And just as there were things to be done in Corinth, there are things for us to do in 2021. While some people are telling us that the world has essentially come to an end – obviously, it hasn’t. And while it is certainly true that our translation is nearer than when we first believed, there is no guarantee that the Lord will come for us this afternoon. The spiritual needs in Corinth are exactly the same as they were in Athens. 2021 is no different from 2020 as far as that is concerned. Paul was drawn into his new ministry, because it was the need of the hour and it was the will of God.

But HOW did he enter that new ministry?

Paul lived in the same kind of flesh that you and I do. Just because he was an apostle, especially called to that special office, the Lord didn’t coat him in Teflon. He was enrobed in the same divine righteous as you and I, but he wasn’t issued an Hazmat suit. He says in verse 3 – “And I was with you in weakness, and in fear, and in much trembling.”

Why does he describe himself in this way? What caused his fearfulness? About what was he fearful? Was he afraid of dying in Corinth? Certainly not. He didn’t fear the chilly hand of death. And didn’t he also believe in the imminent return of the Saviour for His saints? Was he afraid of physical pain? He had felt enough of that before, and knew he could handle it. Perhaps it was that he might be as much a failure in Corinth as he had been in Athens. THAT is certainly something to fear. Maybe we should be concerned about being as ineffectual for the Lord in 2021 as we have been last year. But I don’t know why he would bring that up before his friends at this point. The word “weakness” is “astheneia” (as-then’-i-ah) – that has a medical ring to it, doesn’t it? Besides “weakness” it is translated nearly four times as often with “sickness,” “disease” and “infirmity.” Paul could have been fearful because he was showing some symptoms of “the virus.” Don’t you have a cough? Isn’t your throat a little scratchy. Haven’t your sinuses been draining a lot lately? Should we be so fearful we can’t function or serve?

Once again I say, it is not unwise to remain medically cautious as we enter our new Corinth. I don’t care if people laugh at me when I go into the bank, or a store, or even a restaurant wearing a mask. I don’t care even if they sneer. My mask will certainly not do me any harm – even spiritually. In fact, I believe that it enhances my Christian witness – it says, in a very small way, “I care.” And if there is a 1% chance of protection, I’m willing to accept it, knowing I’ll never know if it worked. It is not an act of unbelief to wear a mask any more than Paul’s fear (“phobos”) was unbelief on his part. He still entered the city of God’s choosing. And despite our precautions, we should walk tall as we enter into 2021 – we are the Lord’s ambassadors.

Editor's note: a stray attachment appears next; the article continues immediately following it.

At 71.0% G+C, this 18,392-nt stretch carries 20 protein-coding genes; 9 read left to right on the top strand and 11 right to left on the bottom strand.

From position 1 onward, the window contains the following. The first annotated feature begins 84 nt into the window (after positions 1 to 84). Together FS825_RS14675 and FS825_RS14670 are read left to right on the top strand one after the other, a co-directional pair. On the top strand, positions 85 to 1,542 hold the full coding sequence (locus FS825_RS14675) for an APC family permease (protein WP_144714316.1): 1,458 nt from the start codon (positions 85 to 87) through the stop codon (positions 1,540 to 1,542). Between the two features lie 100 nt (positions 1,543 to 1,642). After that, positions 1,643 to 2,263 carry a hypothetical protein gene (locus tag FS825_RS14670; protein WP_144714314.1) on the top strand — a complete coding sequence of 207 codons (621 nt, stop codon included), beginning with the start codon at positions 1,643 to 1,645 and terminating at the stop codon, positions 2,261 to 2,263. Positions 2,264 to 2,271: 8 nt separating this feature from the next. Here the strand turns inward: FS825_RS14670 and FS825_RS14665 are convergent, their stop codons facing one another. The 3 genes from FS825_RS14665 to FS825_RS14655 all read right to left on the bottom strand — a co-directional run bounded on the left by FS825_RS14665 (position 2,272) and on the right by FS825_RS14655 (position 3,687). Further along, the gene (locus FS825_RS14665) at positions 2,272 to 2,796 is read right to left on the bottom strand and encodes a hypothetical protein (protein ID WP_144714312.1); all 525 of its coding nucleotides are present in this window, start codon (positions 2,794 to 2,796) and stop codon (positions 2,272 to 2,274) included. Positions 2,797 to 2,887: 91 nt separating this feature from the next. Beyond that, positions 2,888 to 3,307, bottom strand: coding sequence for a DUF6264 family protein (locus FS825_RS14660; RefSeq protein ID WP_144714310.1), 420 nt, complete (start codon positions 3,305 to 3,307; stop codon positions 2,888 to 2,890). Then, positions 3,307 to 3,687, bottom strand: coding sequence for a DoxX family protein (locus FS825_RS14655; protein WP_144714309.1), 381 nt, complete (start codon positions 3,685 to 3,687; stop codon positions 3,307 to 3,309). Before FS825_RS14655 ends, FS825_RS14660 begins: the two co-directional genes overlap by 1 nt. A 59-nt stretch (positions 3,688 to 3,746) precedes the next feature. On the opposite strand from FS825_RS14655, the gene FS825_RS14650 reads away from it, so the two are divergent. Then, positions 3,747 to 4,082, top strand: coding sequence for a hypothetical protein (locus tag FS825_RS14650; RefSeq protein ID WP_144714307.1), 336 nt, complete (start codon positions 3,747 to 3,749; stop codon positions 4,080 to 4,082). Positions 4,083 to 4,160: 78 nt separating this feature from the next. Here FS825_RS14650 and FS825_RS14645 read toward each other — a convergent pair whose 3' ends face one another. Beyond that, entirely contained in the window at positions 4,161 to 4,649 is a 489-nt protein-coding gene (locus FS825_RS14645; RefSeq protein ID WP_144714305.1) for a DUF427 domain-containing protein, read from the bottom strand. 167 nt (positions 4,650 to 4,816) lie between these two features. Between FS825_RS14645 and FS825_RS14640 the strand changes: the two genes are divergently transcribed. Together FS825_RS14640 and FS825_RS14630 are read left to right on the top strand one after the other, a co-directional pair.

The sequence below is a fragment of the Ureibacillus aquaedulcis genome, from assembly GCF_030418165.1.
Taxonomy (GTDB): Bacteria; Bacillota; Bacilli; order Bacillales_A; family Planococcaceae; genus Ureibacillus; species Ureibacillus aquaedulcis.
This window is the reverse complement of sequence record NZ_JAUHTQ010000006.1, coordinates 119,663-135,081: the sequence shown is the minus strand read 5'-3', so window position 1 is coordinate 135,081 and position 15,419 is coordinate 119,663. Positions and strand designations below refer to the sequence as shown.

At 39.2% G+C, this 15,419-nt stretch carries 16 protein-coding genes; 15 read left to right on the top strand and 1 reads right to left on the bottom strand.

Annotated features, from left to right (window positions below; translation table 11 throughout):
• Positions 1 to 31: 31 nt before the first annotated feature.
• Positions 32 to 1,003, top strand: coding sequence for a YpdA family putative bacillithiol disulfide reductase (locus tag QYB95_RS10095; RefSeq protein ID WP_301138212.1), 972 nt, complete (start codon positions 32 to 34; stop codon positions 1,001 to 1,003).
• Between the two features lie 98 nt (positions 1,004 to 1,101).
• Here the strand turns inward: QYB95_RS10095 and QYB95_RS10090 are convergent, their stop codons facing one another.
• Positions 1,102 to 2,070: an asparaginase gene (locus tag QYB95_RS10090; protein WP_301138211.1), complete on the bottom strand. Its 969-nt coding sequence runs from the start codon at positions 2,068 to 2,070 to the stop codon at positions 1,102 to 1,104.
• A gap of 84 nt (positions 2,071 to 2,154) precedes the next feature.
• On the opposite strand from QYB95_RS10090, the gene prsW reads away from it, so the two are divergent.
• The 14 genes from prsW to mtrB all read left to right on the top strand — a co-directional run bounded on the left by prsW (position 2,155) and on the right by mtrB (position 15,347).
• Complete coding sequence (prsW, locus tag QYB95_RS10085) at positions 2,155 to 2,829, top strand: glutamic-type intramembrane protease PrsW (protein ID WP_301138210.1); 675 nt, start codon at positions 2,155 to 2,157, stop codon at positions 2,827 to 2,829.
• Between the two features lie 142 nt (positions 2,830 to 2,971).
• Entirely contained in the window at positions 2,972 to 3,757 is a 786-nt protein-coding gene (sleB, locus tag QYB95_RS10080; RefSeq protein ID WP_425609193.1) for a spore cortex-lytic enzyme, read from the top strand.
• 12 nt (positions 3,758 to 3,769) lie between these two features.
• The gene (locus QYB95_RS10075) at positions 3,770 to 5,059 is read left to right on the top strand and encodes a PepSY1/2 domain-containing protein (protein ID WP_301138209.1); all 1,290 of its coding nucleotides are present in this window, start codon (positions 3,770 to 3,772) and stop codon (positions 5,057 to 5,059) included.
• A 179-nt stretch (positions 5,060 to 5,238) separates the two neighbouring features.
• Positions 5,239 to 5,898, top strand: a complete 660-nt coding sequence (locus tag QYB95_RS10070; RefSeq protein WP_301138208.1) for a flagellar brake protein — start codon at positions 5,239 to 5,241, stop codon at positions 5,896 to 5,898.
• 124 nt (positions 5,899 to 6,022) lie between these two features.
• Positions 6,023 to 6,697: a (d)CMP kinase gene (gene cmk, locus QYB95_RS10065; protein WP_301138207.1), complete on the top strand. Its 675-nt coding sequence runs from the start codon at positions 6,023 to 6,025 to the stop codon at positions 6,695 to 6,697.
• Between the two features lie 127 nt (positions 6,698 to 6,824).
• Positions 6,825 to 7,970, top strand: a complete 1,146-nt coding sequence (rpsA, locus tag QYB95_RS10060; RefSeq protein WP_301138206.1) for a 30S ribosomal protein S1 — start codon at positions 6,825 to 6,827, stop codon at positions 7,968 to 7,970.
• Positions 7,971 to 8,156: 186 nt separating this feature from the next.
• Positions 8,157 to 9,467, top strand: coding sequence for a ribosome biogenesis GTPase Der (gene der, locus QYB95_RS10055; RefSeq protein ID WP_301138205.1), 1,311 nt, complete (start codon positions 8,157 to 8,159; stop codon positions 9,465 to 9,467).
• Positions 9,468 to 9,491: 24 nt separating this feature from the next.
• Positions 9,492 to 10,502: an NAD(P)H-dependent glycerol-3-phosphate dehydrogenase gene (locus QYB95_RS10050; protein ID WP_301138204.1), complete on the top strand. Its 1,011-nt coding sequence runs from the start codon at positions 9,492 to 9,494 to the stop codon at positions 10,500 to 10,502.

Can we apply what Paul says in verses 1-4 to our precautions? “And I, brethren, when I came to you, came not with excellency of speech or of wisdom, declaring unto you the testimony of God. For I determined not to know any thing among you, save Jesus Christ, and him crucified. And my speech and my preaching was not with enticing words of man’s wisdom, but in demonstration of the Spirit and of power.” God’s apostle learned something in Athens during 2020. He learned that we are not going to be successful trying to compete intellectually with self-important know-it-alls. The pathway to the soul is not through the mind, but through the heart. Paul tried excellency of speech and fancy oratory, and he was erudite enough to do a good job. But his words bounced off their steel helmets as if they were tiny golden beebees fired from a toy rifle. He quoted heathen poetry, but the Athenians weren’t impressed. Poets were a dime a dozen. He tried the philosophies of human wisdom, but, again, it was pointless. He attempted to make friends with them – “I beheld your devotions.” If God doesn’t open men’s hearts, all the intellect and arguments in the world are going to fail. Other than one special message, Paul had neglected God’s primary tool of evangelism – preaching. He had forgotten – “For after that in the wisdom of God the world by wisdom knew not God, it pleased God by the foolishness of preaching to save them that believe.” Perhaps Athens in 2020 had been the most fruitless of any city or year in Paul’s ministry. And it stung; he had learned his lesson.